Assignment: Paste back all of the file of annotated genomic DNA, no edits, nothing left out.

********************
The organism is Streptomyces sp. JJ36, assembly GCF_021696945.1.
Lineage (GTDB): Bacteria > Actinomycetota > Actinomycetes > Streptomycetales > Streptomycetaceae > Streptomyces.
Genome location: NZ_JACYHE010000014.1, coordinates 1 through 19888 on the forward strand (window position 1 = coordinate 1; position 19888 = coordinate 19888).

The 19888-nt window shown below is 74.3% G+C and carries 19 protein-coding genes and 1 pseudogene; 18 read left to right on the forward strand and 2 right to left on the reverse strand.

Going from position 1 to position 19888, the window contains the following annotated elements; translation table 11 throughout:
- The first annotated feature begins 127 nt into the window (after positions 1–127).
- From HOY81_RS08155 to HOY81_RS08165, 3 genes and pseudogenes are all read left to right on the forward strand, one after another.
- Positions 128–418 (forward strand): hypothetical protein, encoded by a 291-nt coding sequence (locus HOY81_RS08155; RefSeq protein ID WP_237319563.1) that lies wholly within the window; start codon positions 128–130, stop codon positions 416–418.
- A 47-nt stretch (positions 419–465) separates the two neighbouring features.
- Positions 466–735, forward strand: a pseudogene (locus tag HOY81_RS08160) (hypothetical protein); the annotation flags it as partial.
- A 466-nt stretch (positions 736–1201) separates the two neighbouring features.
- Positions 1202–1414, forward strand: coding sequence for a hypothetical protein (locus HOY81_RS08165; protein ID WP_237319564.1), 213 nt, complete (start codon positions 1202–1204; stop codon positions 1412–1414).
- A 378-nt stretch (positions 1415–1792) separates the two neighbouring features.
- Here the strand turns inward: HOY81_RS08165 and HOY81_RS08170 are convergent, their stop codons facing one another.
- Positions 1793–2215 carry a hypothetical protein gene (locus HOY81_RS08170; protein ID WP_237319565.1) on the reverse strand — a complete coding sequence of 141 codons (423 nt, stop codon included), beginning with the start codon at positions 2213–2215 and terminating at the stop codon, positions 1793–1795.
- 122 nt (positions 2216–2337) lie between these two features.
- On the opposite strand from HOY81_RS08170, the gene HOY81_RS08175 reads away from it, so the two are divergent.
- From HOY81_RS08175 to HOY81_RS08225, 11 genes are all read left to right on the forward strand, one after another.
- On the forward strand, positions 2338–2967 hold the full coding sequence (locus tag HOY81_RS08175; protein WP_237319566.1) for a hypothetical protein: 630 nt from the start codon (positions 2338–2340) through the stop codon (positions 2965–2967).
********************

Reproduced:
The organism is Streptomyces sp. JJ36, assembly GCF_021696945.1.
Lineage (GTDB): Bacteria > Actinomycetota > Actinomycetes > Streptomycetales > Streptomycetaceae > Streptomyces.
Genome location: NZ_JACYHE010000014.1, coordinates 1 through 19888 on the forward strand (window position 1 = coordinate 1; position 19888 = coordinate 19888).

The 19888-nt window shown below is 74.3% G+C and carries 19 protein-coding genes and 1 pseudogene; 18 read left to right on the forward strand and 2 right to left on the reverse strand.

Going from position 1 to position 19888, the window contains the following annotated elements; translation table 11 throughout:
- The first annotated feature begins 127 nt into the window (after positions 1–127).
- From HOY81_RS08155 to HOY81_RS08165, 3 genes and pseudogenes are all read left to right on the forward strand, one after another.
- Positions 128–418 (forward strand): hypothetical protein, encoded by a 291-nt coding sequence (locus HOY81_RS08155; RefSeq protein ID WP_237319563.1) that lies wholly within the window; start codon positions 128–130, stop codon positions 416–418.
- A 47-nt stretch (positions 419–465) separates the two neighbouring features.
- Positions 466–735, forward strand: a pseudogene (locus tag HOY81_RS08160) (hypothetical protein); the annotation flags it as partial.
- A 466-nt stretch (positions 736–1201) separates the two neighbouring features.
- Positions 1202–1414, forward strand: coding sequence for a hypothetical protein (locus HOY81_RS08165; protein ID WP_237319564.1), 213 nt, complete (start codon positions 1202–1204; stop codon positions 1412–1414).
- A 378-nt stretch (positions 1415–1792) separates the two neighbouring features.
- Here the strand turns inward: HOY81_RS08165 and HOY81_RS08170 are convergent, their stop codons facing one another.
- Positions 1793–2215 carry a hypothetical protein gene (locus HOY81_RS08170; protein ID WP_237319565.1) on the reverse strand — a complete coding sequence of 141 codons (423 nt, stop codon included), beginning with the start codon at positions 2213–2215 and terminating at the stop codon, positions 1793–1795.
- 122 nt (positions 2216–2337) lie between these two features.
- On the opposite strand from HOY81_RS08170, the gene HOY81_RS08175 reads away from it, so the two are divergent.
- From HOY81_RS08175 to HOY81_RS08225, 11 genes are all read left to right on the forward strand, one after another.
- On the forward strand, positions 2338–2967 hold the full coding sequence (locus tag HOY81_RS08175; protein WP_237319566.1) for a hypothetical protein: 630 nt from the start codon (positions 2338–2340) through the stop codon (positions 2965–2967).